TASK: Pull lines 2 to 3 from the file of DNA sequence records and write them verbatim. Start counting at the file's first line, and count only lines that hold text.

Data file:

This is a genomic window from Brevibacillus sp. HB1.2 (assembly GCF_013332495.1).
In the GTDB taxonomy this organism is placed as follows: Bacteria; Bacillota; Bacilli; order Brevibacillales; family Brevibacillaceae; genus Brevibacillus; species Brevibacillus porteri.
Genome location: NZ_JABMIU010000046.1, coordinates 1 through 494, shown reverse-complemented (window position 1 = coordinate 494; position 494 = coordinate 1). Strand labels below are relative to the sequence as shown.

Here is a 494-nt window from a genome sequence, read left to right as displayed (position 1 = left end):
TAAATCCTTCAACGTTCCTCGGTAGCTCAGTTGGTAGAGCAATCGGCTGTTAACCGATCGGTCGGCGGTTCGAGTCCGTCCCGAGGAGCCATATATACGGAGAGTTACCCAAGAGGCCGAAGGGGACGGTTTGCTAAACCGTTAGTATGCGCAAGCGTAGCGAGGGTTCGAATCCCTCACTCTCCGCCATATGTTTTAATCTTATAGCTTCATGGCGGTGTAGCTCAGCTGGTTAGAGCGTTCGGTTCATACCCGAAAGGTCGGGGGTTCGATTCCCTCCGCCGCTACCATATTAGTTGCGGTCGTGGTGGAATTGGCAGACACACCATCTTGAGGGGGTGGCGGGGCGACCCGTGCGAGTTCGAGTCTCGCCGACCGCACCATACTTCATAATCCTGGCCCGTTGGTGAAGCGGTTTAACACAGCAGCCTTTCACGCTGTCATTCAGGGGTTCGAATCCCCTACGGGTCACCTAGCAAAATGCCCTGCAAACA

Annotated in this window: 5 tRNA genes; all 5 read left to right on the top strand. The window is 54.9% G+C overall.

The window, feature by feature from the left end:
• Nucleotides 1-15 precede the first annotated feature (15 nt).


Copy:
In the GTDB taxonomy this organism is placed as follows: Bacteria; Bacillota; Bacilli; order Brevibacillales; family Brevibacillaceae; genus Brevibacillus; species Brevibacillus porteri.
Genome location: NZ_JABMIU010000046.1, coordinates 1 through 494, shown reverse-complemented (window position 1 = coordinate 494; position 494 = coordinate 1). Strand labels below are relative to the sequence as shown.